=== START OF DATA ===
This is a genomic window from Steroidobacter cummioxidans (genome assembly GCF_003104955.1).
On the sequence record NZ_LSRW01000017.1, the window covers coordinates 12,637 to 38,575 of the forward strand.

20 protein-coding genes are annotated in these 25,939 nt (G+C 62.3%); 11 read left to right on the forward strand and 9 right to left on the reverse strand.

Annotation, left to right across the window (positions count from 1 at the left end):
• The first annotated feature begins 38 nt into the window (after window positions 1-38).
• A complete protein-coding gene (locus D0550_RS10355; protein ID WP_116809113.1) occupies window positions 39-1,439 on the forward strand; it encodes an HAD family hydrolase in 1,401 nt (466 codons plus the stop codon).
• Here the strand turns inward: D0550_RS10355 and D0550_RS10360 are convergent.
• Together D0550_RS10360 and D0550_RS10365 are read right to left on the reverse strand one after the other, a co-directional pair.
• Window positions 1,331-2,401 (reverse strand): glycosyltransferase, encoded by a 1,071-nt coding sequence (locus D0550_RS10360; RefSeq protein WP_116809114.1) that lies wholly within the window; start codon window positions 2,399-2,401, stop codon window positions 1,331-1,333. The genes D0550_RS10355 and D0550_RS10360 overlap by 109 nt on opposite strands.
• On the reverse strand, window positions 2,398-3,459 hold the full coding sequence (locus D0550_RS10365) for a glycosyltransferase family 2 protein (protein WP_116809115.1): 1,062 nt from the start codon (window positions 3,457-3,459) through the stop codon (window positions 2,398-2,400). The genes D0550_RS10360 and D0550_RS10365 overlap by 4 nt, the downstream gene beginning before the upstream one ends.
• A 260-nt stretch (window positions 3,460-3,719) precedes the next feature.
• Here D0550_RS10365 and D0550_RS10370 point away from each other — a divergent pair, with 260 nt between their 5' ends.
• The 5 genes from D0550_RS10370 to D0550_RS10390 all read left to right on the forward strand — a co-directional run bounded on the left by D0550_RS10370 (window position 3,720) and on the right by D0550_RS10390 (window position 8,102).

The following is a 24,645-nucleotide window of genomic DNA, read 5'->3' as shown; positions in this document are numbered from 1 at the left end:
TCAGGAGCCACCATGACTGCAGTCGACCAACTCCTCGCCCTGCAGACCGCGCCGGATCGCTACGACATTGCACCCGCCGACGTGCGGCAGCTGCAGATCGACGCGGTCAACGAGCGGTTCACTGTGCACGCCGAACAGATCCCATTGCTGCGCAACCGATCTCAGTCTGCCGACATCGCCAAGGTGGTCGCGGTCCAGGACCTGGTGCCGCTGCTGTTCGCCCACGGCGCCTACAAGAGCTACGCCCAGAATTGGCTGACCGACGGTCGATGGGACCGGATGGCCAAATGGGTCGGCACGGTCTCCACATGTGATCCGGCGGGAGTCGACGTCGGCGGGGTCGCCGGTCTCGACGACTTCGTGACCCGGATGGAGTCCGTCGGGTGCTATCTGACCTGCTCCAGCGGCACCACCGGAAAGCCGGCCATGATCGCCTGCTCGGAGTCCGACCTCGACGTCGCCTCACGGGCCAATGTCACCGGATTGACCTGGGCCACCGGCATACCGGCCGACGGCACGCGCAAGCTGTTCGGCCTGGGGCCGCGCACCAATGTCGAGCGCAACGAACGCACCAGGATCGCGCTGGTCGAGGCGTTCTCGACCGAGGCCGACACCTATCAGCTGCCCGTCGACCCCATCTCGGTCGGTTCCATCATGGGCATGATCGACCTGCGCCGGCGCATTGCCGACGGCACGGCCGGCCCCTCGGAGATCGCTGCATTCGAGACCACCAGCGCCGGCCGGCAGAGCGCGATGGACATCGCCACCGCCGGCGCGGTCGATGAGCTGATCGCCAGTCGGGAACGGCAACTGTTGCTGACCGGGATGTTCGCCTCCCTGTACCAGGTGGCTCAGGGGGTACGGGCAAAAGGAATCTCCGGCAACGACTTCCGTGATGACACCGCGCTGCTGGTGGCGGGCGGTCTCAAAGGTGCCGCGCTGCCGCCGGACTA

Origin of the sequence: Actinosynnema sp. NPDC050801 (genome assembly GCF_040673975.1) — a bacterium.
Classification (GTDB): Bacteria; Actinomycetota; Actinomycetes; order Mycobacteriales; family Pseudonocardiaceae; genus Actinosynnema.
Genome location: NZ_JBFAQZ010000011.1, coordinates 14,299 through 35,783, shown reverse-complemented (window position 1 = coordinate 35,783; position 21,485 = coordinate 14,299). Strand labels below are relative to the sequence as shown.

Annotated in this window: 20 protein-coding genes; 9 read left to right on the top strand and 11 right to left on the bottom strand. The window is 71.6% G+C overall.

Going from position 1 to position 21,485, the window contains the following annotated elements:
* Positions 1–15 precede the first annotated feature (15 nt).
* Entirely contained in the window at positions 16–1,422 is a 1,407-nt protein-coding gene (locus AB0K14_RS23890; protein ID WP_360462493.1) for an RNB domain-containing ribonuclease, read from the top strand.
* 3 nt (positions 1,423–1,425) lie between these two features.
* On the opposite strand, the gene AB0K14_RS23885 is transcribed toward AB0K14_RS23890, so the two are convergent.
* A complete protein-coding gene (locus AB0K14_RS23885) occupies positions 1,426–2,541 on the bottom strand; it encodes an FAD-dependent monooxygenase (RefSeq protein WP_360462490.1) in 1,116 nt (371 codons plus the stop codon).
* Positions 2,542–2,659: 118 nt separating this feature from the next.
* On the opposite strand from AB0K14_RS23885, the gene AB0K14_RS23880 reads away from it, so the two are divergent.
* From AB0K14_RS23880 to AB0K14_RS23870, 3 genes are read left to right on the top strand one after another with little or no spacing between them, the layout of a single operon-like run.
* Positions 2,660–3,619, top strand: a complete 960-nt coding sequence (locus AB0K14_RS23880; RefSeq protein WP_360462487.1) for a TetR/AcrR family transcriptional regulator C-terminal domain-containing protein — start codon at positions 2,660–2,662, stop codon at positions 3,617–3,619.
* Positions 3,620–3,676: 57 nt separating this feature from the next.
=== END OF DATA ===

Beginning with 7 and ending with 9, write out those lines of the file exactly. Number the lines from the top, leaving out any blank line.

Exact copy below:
• Here the strand turns inward: D0550_RS10355 and D0550_RS10360 are convergent.
• Together D0550_RS10360 and D0550_RS10365 are read right to left on the reverse strand one after the other, a co-directional pair.
• Window positions 1,331-2,401 (reverse strand): glycosyltransferase, encoded by a 1,071-nt coding sequence (locus D0550_RS10360; RefSeq protein WP_116809114.1) that lies wholly within the window; start codon window positions 2,399-2,401, stop codon window positions 1,331-1,333. The genes D0550_RS10355 and D0550_RS10360 overlap by 109 nt on opposite strands.